EY’s recent analysis looked at the 2020 full-year results of Australia’s big four banks. The research found combined cash earnings decreased to $17.38 billion, representing a fall of 36.5 per cent from the same time last year.
Meanwhile, total impairment charges across the big four banks rose to $11.9 billion before tax, up by $7.48 billion from the 2019 full year, the analysis showed.
“The major banks continue to face earnings headwinds, but currently, their financial position remains sound due to strong capital and liquidity levels — with resilience further supported by the policy measures put in place to address COVID-19 stresses,” EY Oceania banking and capital markets leader Tim Dring said on the findings.
“However, it really is a waiting game and the banks are bracing for impact, with the full effects of the economic downturn on asset quality yet to play out. While the banks are preparing for portfolio distress, the true scale won’t be revealed until forbearance programs and income support measures draw to a planned close in the first quarter of the 2021 calendar year.”
Rather than V-shaped, Mr Dring said it’s becoming “increasingly likely” that there will be a “prolonged global economic recovery period, particularly with the resurgence of further waves of the COVID-19 pandemic currently impacting the US and European economies”.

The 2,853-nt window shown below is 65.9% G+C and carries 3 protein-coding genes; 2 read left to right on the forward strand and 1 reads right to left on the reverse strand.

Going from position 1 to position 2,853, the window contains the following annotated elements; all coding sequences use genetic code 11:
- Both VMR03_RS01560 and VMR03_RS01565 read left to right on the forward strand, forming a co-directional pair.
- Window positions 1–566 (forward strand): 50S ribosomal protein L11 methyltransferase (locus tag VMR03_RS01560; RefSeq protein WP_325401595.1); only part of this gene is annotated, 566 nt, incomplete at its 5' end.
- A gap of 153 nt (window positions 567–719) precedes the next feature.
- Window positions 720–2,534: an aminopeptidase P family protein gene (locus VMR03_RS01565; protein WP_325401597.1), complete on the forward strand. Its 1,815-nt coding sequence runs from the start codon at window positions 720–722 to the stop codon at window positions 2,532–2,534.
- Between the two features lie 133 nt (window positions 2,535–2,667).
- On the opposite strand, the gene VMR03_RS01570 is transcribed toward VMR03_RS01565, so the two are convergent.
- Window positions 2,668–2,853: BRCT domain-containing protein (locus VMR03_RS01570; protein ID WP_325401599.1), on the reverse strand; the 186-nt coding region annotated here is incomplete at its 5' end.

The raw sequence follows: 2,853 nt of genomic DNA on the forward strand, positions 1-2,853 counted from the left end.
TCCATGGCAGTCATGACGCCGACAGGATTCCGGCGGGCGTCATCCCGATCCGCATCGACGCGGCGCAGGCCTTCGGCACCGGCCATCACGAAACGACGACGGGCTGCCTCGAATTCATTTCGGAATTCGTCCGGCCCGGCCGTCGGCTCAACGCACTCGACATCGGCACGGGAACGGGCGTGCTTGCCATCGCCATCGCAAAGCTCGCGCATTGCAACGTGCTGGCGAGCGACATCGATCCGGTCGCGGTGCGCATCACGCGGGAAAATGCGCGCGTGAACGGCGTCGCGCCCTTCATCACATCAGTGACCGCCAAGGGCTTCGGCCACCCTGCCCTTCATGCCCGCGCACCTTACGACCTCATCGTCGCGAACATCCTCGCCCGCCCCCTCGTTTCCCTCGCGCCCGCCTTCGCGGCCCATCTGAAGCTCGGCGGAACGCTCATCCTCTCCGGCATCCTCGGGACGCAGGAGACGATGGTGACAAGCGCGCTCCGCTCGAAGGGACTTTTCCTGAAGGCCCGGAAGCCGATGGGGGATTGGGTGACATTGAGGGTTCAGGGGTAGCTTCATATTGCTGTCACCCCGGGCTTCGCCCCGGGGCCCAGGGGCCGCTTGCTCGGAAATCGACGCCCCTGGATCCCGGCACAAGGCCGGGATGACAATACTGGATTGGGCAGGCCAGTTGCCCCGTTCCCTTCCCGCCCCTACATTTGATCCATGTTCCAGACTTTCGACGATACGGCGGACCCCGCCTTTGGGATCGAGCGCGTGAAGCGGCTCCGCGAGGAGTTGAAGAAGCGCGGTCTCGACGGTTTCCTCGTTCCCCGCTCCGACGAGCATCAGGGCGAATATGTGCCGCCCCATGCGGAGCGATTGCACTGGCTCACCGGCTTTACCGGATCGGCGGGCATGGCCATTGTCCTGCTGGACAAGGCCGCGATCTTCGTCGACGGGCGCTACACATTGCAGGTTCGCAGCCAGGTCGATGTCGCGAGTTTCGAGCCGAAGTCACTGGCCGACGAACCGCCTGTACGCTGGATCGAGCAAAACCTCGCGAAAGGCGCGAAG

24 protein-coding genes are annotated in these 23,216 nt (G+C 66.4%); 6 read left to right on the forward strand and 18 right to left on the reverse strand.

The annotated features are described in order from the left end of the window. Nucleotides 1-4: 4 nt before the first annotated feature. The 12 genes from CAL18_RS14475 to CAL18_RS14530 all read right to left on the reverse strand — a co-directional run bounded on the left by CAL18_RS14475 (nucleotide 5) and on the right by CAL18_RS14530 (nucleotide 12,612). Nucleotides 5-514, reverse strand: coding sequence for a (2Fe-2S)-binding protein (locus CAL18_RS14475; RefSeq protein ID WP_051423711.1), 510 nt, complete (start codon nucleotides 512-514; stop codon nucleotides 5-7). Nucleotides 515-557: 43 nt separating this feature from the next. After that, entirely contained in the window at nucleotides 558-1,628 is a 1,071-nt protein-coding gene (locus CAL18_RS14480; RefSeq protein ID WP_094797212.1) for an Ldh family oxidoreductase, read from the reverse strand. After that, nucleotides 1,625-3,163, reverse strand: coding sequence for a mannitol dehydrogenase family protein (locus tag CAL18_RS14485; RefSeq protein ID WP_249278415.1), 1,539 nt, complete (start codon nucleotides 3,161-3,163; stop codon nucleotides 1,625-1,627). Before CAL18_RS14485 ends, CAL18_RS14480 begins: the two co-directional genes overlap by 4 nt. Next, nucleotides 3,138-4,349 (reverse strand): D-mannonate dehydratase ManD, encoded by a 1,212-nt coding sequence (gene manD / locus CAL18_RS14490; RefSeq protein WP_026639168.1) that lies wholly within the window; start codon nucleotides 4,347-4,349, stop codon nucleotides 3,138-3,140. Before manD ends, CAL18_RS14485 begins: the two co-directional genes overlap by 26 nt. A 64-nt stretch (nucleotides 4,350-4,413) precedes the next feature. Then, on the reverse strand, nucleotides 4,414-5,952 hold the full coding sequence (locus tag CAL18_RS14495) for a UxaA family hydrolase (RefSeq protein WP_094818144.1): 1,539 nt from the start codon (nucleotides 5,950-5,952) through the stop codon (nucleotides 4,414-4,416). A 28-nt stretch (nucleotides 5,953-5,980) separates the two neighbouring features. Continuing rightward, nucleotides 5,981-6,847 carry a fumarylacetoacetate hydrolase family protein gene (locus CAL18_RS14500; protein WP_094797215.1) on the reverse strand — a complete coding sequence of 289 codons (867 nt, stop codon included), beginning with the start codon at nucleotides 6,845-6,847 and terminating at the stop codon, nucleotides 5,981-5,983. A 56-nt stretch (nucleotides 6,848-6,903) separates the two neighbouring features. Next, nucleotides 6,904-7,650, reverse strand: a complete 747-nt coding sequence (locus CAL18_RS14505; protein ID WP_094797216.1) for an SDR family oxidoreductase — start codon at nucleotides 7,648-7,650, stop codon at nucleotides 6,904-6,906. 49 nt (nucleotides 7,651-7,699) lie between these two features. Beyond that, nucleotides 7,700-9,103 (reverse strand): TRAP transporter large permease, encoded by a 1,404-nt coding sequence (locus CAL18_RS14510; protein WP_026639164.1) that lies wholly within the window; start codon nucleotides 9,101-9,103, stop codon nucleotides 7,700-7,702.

“In the face of this highly uncertain market outlook, the banks’ top priorities are managing credit risk and continuing the journey of process simplification and digitisation as a mechanism for controlling costs,” Mr Dring said.
“At this stage, the full impact of the economic downturn on asset quality for the Australian banks remains impossible to estimate, with loan repayment deferrals, government income support and the temporary easing of loan loss recognition requirements obscuring the full extent of asset quality deterioration.
“So far, realised losses and non-performing loans (NPLs) have remained low; however, banks are anticipating higher loan losses and defaults as these relief measures are unwound and unemployment rises to its expected peak around June 2021.
“Business insolvencies are also running at a much lower rate than usual, supported by the temporary relief measures introduced at the onset of the pandemic. This is prompting concern over a possible jump in failed businesses once support measures are removed, with hospitality, arts and recreation and retail among the higher-risk industries.”
Looking ahead, Mr Dring said a key test will be how the banks position themselves to combat the age of the coronavirus and beyond.
“The Australian banking sector remains resilient, but risks are clearly elevated in this challenging operating environment, brought about by the pandemic. The economic downturn, dampened credit demand and significant asset quality risks are all weighing on the banks’ future revenues, profits and returns,” he said.
“However, as we transition into the recovery phase, banks can still position themselves for future growth. To help rebuild profitability in the wake of the COVID-19 crisis, we expect to see banks focused on improving their digital capabilities and developing more agile operating models that will enable them to deliver a better customer experience and create capacity to invest in further transformation.”